Policy planners typify mid-course corrections to ensure that a designed policy delivers the desired result. This is as true in the case of higher education as in other realms. They are, however, expected to be progressive rather than retrograde.
A case in point relate to the selection and recruitment of the faculty in higher education at the entry level. They are crucial as they remain in the system for a long period and move up the academic hierarchy, in due course of time, to mid and senior level, and finally feed the leadership channel. They, thus, decide the destiny of higher education.
Until 1989, the minimum qualification for appointment as Lecturer in colleges and universities used to be a Master’s degree with consistently good academic records. People with MPhil or PhD were, however, preferred. Since then, the National Eligibility Test (NET) has been made a mandatory requirement for entry into the academic profession. However, those with PhD were exempted from qualifying NET. People with MPhil or PhD, are, however, given one or three advanced increments respectively.
To be fair, those who had completed their PhD before the introduction of NET were declared exempt from the requirements of NET. Since then, the cut-off date for this exemption was repeatedly extended now and then, on one pretext or the other. Those in academics are witness to the massive rush for registration and award of PhD degrees in universities every time the deadline for exemption was extended. Seemingly, the faculty aspirants felt that it was easier to get a PhD degree than qualifying the NET examination.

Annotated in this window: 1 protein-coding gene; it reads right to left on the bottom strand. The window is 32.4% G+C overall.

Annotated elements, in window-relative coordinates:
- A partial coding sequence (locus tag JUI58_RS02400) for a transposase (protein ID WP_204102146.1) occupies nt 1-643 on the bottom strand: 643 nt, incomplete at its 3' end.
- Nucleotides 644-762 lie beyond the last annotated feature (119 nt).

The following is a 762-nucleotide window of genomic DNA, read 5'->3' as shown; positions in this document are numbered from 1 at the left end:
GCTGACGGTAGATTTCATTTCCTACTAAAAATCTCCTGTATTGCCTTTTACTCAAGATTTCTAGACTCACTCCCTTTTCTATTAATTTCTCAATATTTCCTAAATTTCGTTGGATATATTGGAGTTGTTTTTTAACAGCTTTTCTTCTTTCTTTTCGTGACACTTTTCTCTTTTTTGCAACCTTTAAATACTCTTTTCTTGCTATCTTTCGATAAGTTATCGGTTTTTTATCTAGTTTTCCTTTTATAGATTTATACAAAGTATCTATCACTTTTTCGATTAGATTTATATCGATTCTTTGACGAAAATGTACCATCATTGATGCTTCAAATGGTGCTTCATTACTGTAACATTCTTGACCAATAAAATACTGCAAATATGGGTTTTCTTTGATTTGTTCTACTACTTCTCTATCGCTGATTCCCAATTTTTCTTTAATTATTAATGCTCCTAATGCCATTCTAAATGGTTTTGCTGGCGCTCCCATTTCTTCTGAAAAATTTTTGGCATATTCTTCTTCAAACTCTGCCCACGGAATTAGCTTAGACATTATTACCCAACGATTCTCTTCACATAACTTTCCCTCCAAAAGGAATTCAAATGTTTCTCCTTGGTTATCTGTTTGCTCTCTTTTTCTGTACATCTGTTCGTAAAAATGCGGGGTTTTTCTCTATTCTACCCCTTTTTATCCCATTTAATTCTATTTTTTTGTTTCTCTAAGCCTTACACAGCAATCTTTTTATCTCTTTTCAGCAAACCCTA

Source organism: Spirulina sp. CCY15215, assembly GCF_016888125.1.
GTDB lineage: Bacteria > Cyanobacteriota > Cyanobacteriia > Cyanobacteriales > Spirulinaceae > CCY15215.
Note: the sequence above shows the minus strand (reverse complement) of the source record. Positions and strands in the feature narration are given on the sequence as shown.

Nothing caused more harm to the quality of PhDs produced by Indian universities than this flip flop about the NET exemption for PhD degree holders. So rampant was the proliferation, and consequent deterioration in the quality, that the UGC had to come up with a regulation in 2009, probably for the first time in the 150 years of history of modern higher education in the country and much to the chagrin of many academics.
This regulation made it mandatory for universities to select PhD students based on a rigorous entrance test or from amongst the JRF/NET qualified candidates. It introduced coursework for PhD students which they must qualify before commencing their research work. It also restricted the number of research scholars that a faculty could supervise at any given point in time.